'Newsweek' Kills Its Print Edition

Oct 18, 2012
Originally published on October 18, 2012 8:40 am

Saying that "we have reached a tipping point at which we can most efficiently and effectively reach our readers in all-digital format," editor Tina Brown announced this morning that Newsweek's Dec. 31 issue will be its last print edition.

Going forward, she said:

"Newsweek will expand its rapidly growing tablet and online presence, as well as its successful global partnerships and events business.

"Newsweek Global, as the all-digital publication will be named, will be a single, worldwide edition targeted for a highly mobile, opinion-leading audience who want to learn about world events in a sophisticated context. Newsweek Global will be supported by paid subscription and will be available through e-readers for both tablet and the Web, with select content available on The Daily Beast."

Brown closes by saying:

"Exiting print is an extremely difficult moment for all of us who love the romance of print and the unique weekly camaraderie of those hectic hours before the close on Friday night. But as we head for the 80th anniversary of Newsweek next year we must sustain the journalism that gives the magazine its purpose—and embrace the all-digital future."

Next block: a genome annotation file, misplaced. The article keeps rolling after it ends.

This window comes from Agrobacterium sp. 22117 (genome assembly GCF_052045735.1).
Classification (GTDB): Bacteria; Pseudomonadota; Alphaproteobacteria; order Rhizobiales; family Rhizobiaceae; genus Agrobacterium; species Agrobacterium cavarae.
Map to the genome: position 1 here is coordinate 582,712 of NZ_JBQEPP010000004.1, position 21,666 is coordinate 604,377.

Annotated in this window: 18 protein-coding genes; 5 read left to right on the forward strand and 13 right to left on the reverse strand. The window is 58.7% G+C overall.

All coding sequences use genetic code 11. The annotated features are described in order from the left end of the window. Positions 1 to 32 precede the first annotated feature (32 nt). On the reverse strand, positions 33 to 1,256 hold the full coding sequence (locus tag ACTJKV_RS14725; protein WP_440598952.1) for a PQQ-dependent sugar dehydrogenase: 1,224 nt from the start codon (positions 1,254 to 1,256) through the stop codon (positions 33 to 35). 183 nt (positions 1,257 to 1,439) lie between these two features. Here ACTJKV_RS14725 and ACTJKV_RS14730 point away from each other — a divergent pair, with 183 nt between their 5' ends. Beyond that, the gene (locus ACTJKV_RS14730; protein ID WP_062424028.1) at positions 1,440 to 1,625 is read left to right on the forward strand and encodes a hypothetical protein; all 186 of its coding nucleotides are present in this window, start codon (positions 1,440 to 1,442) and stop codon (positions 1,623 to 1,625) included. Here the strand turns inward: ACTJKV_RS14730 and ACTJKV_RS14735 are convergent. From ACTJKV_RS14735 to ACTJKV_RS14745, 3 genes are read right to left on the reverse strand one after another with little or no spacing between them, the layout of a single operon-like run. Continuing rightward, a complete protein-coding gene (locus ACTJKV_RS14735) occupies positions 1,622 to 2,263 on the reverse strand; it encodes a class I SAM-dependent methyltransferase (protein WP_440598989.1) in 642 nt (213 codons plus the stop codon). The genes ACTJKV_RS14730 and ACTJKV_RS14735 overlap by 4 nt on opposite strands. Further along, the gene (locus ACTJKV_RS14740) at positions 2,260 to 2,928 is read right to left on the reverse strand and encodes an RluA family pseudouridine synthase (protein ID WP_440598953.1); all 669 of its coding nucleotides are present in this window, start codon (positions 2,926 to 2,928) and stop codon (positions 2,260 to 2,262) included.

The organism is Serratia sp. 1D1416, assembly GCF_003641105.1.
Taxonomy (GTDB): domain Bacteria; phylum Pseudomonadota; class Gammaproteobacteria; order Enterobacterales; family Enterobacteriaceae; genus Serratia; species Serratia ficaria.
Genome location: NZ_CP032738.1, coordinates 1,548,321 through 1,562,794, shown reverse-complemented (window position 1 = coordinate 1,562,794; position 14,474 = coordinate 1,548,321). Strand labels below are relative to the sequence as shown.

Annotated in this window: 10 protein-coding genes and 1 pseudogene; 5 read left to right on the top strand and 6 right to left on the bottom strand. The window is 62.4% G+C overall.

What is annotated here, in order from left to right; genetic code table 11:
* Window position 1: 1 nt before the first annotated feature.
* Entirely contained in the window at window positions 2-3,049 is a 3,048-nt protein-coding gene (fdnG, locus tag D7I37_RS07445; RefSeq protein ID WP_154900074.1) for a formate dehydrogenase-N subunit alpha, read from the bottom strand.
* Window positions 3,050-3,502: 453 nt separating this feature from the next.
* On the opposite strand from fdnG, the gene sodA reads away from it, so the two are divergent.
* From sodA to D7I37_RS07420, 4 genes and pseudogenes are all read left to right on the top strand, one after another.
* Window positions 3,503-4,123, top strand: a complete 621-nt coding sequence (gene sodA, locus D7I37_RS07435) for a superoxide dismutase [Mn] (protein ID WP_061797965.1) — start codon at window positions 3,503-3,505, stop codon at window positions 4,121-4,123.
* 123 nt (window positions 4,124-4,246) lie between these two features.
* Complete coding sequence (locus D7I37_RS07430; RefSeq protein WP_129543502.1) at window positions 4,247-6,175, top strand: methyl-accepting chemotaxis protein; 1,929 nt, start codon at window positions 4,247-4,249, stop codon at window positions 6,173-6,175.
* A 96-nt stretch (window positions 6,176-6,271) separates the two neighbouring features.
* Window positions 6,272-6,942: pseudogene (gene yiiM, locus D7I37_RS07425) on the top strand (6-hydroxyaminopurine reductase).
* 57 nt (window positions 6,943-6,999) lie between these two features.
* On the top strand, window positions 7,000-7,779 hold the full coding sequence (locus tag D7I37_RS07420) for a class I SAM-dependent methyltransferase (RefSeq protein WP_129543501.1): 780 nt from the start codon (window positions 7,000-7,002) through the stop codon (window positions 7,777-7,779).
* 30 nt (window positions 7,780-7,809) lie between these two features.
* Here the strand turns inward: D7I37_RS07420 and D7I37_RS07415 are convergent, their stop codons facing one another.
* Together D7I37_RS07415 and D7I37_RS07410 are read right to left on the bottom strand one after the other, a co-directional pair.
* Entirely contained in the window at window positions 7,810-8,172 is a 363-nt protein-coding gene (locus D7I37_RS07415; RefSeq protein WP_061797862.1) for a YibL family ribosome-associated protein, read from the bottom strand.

It was just two years ago that entrepreneur Sidney Harman bought Newsweek from The Washington Post Co. at effectively no cost. It was then merged with The Daily Beast. As news analyst James Fallows told NPR at the time, news magazines "were invented to fill a need that no longer exists — to try to connect readers across the country who didn't have access to good, daily newspapers."

Poynter.org notes that "according to Newsweek's most recent publisher's statement filed with the Audit Bureau of Circulations, the company's print circulation has dropped 51 percent since 2007."

Meanwhile, according to Brown, "The Daily Beast now attracts more than 15 million unique visitors a month, a 70 percent increase in the past year alone."

Copyright 2012 National Public Radio. To see more, visit http://www.npr.org/.